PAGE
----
Every year £1000s are wasted by festivalgoers being too lazy to bring their stuff back home again once they’ve used it. That’s my stat, I don’t need science, I’ve seen it with my own eyes.
I remember Bestival 2015 in particular – it was the height of the refugee crisis in the news. They were desperate for tents and warmth at the borders, while in festival world, at Bestival, tents and warmth were just being left where they were erected or laid out, in the festival grounds. Bestival organisers tried. They’d cordoned off a designated area to donate stuff that was intact, as we did, but there were only about 5 tents there, while the rest of them were half up around the site, blowing in the wind.
A festival site, post festival, is shocking…
Photo from Glastonbury Clean Up in Pictures on The Guardian. Take a look at the rest of them!
What can you do?
There’s no denying it, field festivals are bad for the environment. The energy used, the plastic, the cigarettes, the amount of people – you might not have much control over that, but what you do have control over is what happens to your festival stuff once the music has stopped.
Technically, leaving your stuff behind is littering, which is an offence. Once it’s been sorted through, some of it goes to charity, but most, goes to landfill sites. Landfill! Thousands of tents, camping chairs and air mattresses, used once and dumped.
Glastonbury Festival told the Guardian it cost £780,000 to clean up the festival in 2016 – it would’ve be a lot more if it wasn’t for their army of volunteers.
Glastonbury tries with ‘Leave No Trace’, Reading Festival with ‘Love Your Tent’ but the slogans don’t work if no one follows the sentiment. It’s down to the attendees to be bothered to bring their stuff home again. So what if you could stop your stuff going to landfill, and make a bit of money at the same time?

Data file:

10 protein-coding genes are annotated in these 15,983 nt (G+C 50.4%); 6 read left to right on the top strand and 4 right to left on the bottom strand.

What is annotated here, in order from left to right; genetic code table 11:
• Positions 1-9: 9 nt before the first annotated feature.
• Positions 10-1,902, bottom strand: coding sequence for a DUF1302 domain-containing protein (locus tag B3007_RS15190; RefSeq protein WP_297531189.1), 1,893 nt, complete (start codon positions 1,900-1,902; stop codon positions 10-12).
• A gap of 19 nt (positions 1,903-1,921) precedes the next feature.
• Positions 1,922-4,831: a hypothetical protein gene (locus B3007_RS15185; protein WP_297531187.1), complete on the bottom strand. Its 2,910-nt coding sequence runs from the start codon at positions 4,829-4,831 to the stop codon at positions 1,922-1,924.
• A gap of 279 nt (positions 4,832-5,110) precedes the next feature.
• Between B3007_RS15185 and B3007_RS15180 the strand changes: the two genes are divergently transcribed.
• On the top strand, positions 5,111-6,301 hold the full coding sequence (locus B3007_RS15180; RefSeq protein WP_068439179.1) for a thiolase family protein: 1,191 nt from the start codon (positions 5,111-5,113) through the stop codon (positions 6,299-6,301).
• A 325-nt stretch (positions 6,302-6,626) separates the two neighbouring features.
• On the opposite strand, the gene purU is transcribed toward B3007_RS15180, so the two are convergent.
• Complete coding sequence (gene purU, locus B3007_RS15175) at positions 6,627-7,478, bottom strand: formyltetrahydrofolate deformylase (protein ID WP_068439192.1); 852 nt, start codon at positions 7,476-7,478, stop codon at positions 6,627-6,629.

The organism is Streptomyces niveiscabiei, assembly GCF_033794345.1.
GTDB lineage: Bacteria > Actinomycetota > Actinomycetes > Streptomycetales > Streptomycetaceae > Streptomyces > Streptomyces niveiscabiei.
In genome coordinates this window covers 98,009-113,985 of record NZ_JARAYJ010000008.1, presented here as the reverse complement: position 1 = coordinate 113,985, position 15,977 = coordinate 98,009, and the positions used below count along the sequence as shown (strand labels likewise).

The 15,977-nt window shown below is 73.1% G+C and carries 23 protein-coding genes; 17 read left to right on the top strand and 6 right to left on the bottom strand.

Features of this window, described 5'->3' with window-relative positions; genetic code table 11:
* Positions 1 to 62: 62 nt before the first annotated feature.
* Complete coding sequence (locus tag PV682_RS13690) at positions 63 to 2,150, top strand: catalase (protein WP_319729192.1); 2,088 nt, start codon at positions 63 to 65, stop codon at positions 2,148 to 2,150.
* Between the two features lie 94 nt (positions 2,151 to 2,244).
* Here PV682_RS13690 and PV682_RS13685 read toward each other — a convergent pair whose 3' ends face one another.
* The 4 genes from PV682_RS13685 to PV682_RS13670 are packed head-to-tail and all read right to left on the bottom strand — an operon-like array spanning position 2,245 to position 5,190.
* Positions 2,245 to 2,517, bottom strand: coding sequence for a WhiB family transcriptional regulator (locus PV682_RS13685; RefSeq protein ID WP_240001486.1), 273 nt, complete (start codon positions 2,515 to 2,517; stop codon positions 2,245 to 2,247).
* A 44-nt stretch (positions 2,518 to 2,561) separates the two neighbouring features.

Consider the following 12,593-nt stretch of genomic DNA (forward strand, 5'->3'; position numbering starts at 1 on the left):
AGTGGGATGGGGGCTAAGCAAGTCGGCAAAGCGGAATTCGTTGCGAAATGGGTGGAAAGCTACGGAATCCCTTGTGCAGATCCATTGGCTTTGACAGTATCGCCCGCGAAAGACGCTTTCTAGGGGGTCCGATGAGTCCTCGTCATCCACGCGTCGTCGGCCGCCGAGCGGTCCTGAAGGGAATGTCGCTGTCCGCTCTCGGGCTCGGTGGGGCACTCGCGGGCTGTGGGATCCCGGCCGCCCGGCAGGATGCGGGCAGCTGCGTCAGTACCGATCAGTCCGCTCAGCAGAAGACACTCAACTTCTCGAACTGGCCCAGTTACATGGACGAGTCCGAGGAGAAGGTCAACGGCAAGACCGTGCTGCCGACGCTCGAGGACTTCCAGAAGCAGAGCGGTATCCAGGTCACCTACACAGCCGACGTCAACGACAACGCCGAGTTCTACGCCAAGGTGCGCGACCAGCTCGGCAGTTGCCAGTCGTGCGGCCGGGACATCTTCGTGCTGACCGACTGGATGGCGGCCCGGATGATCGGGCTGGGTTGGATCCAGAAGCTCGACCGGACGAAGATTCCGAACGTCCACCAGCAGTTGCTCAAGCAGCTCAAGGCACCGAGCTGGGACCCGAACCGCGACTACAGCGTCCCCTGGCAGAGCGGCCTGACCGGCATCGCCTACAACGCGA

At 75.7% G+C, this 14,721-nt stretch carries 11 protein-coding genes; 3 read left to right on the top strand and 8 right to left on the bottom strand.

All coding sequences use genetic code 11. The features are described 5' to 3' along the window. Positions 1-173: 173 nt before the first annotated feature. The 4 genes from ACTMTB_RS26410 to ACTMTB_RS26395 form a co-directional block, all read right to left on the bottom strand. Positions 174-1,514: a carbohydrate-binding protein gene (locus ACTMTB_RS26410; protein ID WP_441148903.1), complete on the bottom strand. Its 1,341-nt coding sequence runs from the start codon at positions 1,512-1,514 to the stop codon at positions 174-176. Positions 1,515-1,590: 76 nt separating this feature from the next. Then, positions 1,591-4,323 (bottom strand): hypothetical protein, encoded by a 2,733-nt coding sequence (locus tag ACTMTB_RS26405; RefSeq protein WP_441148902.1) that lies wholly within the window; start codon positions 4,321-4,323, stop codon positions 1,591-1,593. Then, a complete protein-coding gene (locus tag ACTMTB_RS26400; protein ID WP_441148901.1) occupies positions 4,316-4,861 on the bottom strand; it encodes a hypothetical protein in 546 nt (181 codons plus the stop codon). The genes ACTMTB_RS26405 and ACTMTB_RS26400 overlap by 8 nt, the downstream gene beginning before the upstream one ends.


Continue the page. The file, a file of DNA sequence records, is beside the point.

Well you can. Here’s what you should do with all your leftover equipment instead.
9 Steps to Get Rid of Your Festival Gear in an Eco Friendly Way
– Festival No 6 looking so fresh and so clean
1. Bring your stuff home from the festival, for the reasons above.
2. Clean everything up the best you can.
3. Register an account with Gumtree.com and click on ‘Post an ad’ to start. It only takes a couple of minutes.
4. Take a range of photos of the item you’re trying to sell – these can easily be done on your phone and uploaded via the Gumtree Mobile App.
5. Write a full description of the product to give the seller all of the information they need – it’ll help it sell quicker.
6. Sit back and wait for the offers to come flooding in.
7. Arrange for them to collect, or if you’re feeling generous, you could deliver to them
8. Spend your new riches on something exciting – errr…. festival tickets?
9. Aaaaand then trawl Gumtree nearer the festival dates to buy everything you need for the festival for cheap.
You’ve joined the Festival Gear Circle of Life. Enjoy!
Buying and selling your festival gear
Gumtree is an absolute gold mine for festival goodies, especially this time of year. A quick search for a tent in my postcode brings up 21 good priced, and great looking quality tents. If I search for ‘camping’ in my postcode I get camping chairs, a cooker, a cooking set – all for cheap too. Most of the stuff has probably only been used once or twice, and then just sat in sheds and garages. It’s easy to make money, and / or save money.
You can sell roll mats, air beds, portable BBQs – pretty much anything you have. There’s no need to leave anything at the festival. It’s a waste of resources, your money, the festival’s money clearing it up, and you can sell it on to stay eco friendly.
Check out Gumtree to find out more!